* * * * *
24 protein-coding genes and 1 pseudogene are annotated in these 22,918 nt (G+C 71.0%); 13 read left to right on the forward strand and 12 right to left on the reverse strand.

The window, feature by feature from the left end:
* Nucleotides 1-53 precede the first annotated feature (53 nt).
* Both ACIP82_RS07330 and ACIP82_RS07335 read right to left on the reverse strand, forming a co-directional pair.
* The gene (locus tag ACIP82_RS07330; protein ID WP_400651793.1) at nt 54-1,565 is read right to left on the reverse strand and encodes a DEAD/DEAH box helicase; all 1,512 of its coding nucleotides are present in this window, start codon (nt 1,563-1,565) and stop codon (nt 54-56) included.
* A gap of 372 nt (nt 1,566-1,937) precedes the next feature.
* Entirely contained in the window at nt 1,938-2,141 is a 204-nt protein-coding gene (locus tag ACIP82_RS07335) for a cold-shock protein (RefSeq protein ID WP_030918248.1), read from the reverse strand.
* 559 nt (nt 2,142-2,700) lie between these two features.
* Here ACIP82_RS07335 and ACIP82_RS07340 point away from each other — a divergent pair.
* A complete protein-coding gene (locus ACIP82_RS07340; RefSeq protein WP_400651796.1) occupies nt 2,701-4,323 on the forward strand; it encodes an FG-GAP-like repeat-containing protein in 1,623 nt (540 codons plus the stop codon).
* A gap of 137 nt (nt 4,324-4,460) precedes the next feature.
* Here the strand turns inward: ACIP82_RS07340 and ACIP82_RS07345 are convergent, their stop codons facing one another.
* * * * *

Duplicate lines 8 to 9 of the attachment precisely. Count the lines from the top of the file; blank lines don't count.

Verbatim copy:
* 559 nt (nt 2,142-2,700) lie between these two features.
* Here ACIP82_RS07335 and ACIP82_RS07340 point away from each other — a divergent pair.